Ironically, when I decided to enrol in a yoga teacher training course, it wasn’t due to an overwhelming urge to learn to teach yoga, or even a strong passion for my own yoga practice. It was more just something I tacked on to my Asia travel itinerary with no more deliberation than just a “it could be kinda fun” mentality.
I’ve always been a keen bean when it comes to exercise and I’ve tried my hand at many things, from running to spinning to yoga to hardcore boot camps. My fondness and respect for yoga has developed slowly and somewhat sporatically over the years. I was first introduced to yoga as a form of exercise through Bikram yoga, a very intense style of yoga. During that stage of my life, unless exercise was sweaty and strenuous, it didn’t count, so Bikram was perfect at ticking those boxes. After I left Charlottesville, and the Bikram studio there, I left my yoga practice behind and went back to my tried and true form of exercise - running.
Over the past year or so, I rekindled my affection for yoga and began educating myself on what else yoga has to offer, in addition to the asanas (yoga postures). As the sister science to Ayurveda, yoga has so much more to offer the practitioner than just physical activity. It was with this realisation that I decided I wanted to learn a bit more about yoga and all its mental, physical and spiritual benefits.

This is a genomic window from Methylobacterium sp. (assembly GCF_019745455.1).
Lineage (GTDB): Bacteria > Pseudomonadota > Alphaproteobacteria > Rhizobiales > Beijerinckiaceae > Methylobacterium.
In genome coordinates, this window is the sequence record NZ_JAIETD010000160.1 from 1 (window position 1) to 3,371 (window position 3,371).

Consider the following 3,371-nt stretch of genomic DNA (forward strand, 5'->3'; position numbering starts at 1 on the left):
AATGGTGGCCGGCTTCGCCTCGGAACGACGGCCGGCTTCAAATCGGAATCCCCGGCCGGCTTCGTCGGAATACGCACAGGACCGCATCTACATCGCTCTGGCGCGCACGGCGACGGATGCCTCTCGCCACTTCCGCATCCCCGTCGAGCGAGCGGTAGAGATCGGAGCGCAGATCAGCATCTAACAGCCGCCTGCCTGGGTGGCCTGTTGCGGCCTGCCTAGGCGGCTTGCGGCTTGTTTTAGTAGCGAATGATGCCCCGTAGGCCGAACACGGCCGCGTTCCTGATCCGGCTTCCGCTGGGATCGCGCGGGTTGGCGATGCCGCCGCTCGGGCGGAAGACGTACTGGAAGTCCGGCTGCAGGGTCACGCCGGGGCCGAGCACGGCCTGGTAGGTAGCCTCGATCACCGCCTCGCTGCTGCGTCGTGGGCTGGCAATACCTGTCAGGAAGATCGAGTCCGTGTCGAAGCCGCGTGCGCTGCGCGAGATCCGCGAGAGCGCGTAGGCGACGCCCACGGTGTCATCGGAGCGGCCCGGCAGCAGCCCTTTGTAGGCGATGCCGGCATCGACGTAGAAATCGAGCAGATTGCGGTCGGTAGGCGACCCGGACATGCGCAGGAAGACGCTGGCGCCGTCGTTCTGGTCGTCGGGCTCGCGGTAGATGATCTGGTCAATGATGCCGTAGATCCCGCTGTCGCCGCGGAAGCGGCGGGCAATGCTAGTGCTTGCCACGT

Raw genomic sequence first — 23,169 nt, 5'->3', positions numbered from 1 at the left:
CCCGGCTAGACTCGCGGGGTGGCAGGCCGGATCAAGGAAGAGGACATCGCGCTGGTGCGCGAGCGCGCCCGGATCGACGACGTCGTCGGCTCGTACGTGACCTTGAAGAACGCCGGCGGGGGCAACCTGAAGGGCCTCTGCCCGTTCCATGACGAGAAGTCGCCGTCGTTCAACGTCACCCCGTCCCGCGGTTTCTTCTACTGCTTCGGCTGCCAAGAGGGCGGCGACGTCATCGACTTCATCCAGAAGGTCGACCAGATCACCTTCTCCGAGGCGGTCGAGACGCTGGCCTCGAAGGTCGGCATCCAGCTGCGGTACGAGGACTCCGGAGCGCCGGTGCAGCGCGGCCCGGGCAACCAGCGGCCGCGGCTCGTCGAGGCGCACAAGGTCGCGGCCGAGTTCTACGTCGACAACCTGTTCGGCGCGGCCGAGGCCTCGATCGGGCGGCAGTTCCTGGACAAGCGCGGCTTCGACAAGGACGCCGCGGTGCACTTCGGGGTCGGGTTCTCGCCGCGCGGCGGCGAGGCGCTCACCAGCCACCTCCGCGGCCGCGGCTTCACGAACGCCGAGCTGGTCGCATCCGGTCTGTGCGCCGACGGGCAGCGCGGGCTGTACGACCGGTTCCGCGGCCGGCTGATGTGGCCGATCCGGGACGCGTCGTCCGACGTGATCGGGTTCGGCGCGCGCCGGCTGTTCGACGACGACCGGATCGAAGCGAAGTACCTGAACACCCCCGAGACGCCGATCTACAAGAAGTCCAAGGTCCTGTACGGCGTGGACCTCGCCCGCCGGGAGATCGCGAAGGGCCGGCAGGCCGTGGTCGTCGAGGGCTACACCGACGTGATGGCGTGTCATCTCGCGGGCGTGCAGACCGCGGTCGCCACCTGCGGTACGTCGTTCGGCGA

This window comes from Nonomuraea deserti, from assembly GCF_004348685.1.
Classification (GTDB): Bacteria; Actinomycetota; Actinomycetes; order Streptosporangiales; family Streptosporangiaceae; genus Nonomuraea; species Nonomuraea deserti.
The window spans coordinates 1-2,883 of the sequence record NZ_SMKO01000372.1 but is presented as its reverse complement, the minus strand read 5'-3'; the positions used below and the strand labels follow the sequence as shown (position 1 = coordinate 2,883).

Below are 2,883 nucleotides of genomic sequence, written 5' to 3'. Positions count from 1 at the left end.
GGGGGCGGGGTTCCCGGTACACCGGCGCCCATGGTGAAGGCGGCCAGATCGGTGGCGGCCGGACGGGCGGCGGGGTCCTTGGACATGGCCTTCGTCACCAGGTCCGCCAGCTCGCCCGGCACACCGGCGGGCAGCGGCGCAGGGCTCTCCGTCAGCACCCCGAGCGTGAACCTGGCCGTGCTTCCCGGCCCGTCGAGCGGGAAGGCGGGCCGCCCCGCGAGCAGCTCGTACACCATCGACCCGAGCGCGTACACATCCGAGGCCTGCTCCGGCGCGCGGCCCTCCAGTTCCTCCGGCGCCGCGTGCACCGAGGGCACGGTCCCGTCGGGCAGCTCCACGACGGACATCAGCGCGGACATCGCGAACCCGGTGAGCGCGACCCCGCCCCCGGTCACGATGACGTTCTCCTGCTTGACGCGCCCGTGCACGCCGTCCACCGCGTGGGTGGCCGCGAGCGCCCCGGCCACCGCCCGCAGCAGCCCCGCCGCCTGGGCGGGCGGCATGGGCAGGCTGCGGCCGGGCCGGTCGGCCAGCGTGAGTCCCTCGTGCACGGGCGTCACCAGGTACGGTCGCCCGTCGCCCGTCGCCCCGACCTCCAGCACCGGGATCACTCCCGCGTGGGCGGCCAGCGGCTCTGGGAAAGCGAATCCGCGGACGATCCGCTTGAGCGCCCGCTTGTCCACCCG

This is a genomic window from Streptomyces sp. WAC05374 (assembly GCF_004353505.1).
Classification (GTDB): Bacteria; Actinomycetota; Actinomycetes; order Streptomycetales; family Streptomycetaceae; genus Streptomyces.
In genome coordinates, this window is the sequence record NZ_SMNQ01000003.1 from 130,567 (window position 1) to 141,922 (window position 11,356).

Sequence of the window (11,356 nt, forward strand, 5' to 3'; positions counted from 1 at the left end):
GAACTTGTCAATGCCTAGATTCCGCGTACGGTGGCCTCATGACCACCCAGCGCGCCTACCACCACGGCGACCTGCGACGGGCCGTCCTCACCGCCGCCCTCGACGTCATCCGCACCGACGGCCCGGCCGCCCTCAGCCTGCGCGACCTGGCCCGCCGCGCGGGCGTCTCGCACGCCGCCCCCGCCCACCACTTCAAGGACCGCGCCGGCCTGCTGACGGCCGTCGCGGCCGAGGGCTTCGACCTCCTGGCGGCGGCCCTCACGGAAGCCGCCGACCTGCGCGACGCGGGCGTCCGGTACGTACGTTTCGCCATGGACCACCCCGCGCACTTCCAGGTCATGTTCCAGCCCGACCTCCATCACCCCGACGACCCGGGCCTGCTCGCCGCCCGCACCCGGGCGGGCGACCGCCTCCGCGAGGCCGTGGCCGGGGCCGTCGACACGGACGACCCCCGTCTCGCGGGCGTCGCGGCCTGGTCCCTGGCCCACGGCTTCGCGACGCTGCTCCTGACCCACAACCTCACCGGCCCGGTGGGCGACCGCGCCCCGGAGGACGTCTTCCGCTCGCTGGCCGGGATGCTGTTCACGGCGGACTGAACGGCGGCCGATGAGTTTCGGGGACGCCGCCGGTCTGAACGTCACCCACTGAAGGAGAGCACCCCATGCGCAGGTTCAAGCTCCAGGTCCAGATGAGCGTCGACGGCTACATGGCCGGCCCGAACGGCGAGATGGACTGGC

Doing this teacher training course not only helped me to further my own personal practice but also taught me to respect the journey that comes with the practice of yoga. My lovely teacher, Sarah Walsh from Drishti, continued to remind us that “yoga is the journey to nowhere.” There is no “destination” at which you’ve made it and never need to do yoga again. It’s the day-to-day discipline of coming to the mat, doing what you can on that day, and being content with yourself and your body, without judgement.
Unless you’re constantly checking in with yourself and your intention, practicing yoga asanas can quickly become a practice of the ego whereby you either feel successful and proud for nailing a tricky posture or you feel frustrated and jealous when you can’t do something (and perhaps the person next to you can!). If you can turn your focus inward and allow yourself to be happy with where you’re at on any given day, that’s a good practice. This is certainly not something I have yet mastered, but it’s a good reminder on those days when you don’t feel like practicing or are starting to get agitated with yourself on the mat.
In addition to advancing my own practice during the training, meeting lots of great new friends, gaining a greater respect for yoga and living it up on a beach in Thailand, I discovered that I do actually, in fact, enjoy the teaching aspect of yoga and would like to incorporate yoga into my nutrition and lifestyle counselling program for my one-on-one clients. I’m so excited to get to Denver where hopefully I can pick up a couple classes at a studio, or even hold some classes in the park when the weather is nice!
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